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Documentary in the works for 50th anniversary of “In White America”

 Phyllis Lawhorn, a student at Rufus King High School, center, an exchange student at the home of Kaukauna High School senior Linda Plutchak, right, during the 1966 performance of "In White America." She was photographed with Linda's siblings Carrie, Scott, Dan an Beth.
Phyllis Lawhorn, an exchange student at Rufus King High School in Milwaukee, center, at the home of Kaukauna High School senior Linda Plutchak, right, during the 1966 performance of “In White America.” She was photographed with Linda’s siblings Carrie, Scott, Dan an Beth. Photo taken in February 1966 by Herb Plutchak

KAUKAUNA — Southeast Wisconsin and the Fox River Valley are a little more than 100 miles away, but in some ways, they are worlds apart.

In 1966 two Wisconsin high school teachers decided to do something about racial understanding in their communities.

Ruth Thomas, an English teacher from Rufus King High School in Milwaukee and Thomas Schaffer an English teacher at Kaukauna High School arranged an exchange of students.

The students lived in each other’s homes and presented a controversial play in each community.

The play was “In White America” by Martin Duberman.

In conjunction with the 50th anniversary of those historic performances, Joanne Williams, a television journalist from Milwaukee, is producing a documentary on the exchange.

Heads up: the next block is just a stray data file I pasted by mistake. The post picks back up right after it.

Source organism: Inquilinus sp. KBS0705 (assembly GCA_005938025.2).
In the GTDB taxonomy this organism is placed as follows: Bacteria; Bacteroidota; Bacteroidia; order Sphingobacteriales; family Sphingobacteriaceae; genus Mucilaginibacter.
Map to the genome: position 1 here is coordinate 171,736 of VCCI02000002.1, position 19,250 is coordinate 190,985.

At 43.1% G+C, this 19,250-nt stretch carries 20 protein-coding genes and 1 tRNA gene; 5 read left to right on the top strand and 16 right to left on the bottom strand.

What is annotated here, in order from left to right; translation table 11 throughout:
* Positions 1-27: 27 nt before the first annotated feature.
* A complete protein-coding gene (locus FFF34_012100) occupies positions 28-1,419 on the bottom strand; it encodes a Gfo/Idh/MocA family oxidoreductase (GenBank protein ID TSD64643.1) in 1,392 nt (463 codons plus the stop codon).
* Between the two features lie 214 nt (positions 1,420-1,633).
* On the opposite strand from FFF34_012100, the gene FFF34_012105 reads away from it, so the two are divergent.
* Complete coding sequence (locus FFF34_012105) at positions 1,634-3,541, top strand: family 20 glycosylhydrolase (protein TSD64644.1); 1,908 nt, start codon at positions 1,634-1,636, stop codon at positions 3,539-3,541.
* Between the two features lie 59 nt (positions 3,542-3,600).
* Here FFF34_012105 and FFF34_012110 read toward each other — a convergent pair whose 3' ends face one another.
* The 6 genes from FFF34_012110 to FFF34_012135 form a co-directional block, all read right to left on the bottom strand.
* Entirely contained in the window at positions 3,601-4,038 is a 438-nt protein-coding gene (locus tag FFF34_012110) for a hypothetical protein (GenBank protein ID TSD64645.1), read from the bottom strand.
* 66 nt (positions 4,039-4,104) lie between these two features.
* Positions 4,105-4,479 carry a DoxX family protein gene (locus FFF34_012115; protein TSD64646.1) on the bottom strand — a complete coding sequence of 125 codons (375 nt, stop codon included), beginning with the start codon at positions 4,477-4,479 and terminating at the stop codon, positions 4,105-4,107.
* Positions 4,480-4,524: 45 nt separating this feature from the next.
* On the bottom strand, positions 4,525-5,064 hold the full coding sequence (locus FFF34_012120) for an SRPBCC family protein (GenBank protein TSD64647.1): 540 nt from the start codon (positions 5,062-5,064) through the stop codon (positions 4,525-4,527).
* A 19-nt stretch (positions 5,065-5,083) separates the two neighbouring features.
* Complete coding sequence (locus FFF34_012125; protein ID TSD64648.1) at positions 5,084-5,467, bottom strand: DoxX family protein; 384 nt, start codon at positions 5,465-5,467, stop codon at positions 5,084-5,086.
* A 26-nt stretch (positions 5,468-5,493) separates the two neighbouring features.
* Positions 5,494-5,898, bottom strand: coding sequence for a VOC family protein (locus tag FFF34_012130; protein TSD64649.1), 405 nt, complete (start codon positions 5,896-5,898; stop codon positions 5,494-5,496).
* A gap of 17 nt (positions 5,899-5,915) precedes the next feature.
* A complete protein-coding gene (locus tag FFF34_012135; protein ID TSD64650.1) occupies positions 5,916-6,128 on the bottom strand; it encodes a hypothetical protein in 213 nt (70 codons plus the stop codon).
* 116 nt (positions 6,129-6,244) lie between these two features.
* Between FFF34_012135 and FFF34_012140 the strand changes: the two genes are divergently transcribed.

Williams, host of “Black Nouveau” on Milwaukee Public Television, is hoping to find all the students and the people who helped in the exchange, to see what impact it had on them as high school students and who they have become 50 years later and look at their perspectives on race relations in America in 2016.

“I have covered news in Southeast Wisconsin for more than 40 years on WTMJ-TV and WITI-FOX6. During those years, this story has always been in the back of my mind and in the back of my files,” Williams said. Something told me, 50 years ago when I was a student at Rufus King High School, to hang onto an edition of the “King’s Page”, the student newspaper. Maybe I was a journalist even then, but I was definitely interested in history so the paper stayed tucked away in my box marked ‘high school stuff.”

Sometime in early 2016 she realized that it had been 50 years since this exchange took place, and knowing a good story when she saw one, set out to tell it.

Hopefully before the end of the year, she will have shot enough video to begin telling the story of Kaukauna and King.

Writing the play in 1963–the defining year of the Civil Rights Movement–Duberman used letters, speeches, journals, songs and other personal accounts to dramatize how one race lost its humanity by denying it to another.

You can contact Williams at riniandjb@yahoo.com

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